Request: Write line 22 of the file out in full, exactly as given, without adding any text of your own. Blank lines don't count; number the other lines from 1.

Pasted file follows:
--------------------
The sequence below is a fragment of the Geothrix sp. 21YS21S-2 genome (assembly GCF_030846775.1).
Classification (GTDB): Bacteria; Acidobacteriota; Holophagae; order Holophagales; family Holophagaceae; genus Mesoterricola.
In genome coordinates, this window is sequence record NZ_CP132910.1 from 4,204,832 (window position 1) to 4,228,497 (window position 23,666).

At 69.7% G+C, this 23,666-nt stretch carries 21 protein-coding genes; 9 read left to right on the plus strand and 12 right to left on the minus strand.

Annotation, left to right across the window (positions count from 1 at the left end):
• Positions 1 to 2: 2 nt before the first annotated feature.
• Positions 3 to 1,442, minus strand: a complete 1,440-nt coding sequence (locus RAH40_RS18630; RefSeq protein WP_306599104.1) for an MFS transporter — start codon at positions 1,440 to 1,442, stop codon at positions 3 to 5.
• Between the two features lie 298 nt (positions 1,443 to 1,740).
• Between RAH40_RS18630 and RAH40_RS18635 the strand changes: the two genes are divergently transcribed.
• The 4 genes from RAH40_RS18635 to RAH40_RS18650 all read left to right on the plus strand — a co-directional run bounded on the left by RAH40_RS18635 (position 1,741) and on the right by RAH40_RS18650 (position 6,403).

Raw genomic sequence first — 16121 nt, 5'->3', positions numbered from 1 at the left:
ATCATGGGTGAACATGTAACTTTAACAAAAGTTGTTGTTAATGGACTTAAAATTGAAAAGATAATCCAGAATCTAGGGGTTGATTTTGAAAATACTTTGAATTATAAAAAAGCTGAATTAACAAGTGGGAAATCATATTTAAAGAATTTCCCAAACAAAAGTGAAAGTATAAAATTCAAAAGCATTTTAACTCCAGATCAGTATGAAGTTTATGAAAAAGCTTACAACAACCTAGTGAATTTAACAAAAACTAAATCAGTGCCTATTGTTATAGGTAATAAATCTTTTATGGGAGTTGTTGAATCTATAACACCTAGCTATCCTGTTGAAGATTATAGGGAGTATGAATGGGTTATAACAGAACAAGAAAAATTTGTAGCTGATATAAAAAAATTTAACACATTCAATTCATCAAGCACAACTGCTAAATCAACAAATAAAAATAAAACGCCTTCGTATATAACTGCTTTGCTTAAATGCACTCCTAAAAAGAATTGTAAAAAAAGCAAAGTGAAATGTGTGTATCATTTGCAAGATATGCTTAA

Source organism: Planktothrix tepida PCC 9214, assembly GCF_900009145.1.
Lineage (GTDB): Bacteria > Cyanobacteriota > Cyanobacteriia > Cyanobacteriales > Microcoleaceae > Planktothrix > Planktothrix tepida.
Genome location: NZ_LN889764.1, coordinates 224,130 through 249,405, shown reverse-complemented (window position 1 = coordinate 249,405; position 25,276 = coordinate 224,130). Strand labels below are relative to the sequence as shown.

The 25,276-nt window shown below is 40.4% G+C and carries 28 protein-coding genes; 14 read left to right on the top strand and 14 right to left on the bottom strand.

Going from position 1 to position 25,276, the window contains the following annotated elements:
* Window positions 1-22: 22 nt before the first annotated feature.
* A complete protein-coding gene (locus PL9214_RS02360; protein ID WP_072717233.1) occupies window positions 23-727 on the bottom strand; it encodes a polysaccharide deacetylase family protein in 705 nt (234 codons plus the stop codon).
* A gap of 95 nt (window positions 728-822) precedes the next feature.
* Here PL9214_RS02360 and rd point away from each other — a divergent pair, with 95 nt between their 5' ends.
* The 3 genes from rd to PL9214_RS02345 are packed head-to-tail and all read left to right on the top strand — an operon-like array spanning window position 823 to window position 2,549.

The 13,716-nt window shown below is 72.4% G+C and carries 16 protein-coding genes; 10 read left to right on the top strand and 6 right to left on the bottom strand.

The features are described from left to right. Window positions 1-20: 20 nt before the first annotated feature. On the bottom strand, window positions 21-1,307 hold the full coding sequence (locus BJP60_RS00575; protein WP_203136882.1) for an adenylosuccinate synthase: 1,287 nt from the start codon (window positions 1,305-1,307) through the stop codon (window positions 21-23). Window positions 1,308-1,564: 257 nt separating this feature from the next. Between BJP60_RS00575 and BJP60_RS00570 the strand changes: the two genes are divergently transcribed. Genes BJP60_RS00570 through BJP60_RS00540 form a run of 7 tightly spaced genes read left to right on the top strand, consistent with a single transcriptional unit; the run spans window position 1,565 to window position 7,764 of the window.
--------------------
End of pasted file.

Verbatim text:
* The 3 genes from rd to PL9214_RS02345 are packed head-to-tail and all read left to right on the top strand — an operon-like array spanning window position 823 to window position 2,549.